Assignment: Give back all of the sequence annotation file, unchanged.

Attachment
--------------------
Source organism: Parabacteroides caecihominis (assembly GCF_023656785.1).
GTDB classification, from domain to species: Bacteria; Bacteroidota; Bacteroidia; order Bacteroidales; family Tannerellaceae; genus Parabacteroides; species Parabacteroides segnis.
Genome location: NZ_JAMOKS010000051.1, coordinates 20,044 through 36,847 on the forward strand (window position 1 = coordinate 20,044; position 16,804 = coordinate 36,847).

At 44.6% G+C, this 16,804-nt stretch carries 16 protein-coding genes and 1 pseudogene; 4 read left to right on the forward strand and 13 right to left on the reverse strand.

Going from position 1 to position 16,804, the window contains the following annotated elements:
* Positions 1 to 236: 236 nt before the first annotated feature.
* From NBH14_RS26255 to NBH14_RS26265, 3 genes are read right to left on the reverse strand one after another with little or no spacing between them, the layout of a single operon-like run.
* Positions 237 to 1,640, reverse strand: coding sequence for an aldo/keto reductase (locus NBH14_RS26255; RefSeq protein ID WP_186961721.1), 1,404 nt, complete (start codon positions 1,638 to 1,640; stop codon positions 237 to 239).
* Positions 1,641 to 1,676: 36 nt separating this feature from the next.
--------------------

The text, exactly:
Source organism: Parabacteroides caecihominis (assembly GCF_023656785.1).
GTDB classification, from domain to species: Bacteria; Bacteroidota; Bacteroidia; order Bacteroidales; family Tannerellaceae; genus Parabacteroides; species Parabacteroides segnis.
Genome location: NZ_JAMOKS010000051.1, coordinates 20,044 through 36,847 on the forward strand (window position 1 = coordinate 20,044; position 16,804 = coordinate 36,847).

At 44.6% G+C, this 16,804-nt stretch carries 16 protein-coding genes and 1 pseudogene; 4 read left to right on the forward strand and 13 right to left on the reverse strand.

Going from position 1 to position 16,804, the window contains the following annotated elements:
* Positions 1 to 236: 236 nt before the first annotated feature.
* From NBH14_RS26255 to NBH14_RS26265, 3 genes are read right to left on the reverse strand one after another with little or no spacing between them, the layout of a single operon-like run.
* Positions 237 to 1,640, reverse strand: coding sequence for an aldo/keto reductase (locus NBH14_RS26255; RefSeq protein ID WP_186961721.1), 1,404 nt, complete (start codon positions 1,638 to 1,640; stop codon positions 237 to 239).
* Positions 1,641 to 1,676: 36 nt separating this feature from the next.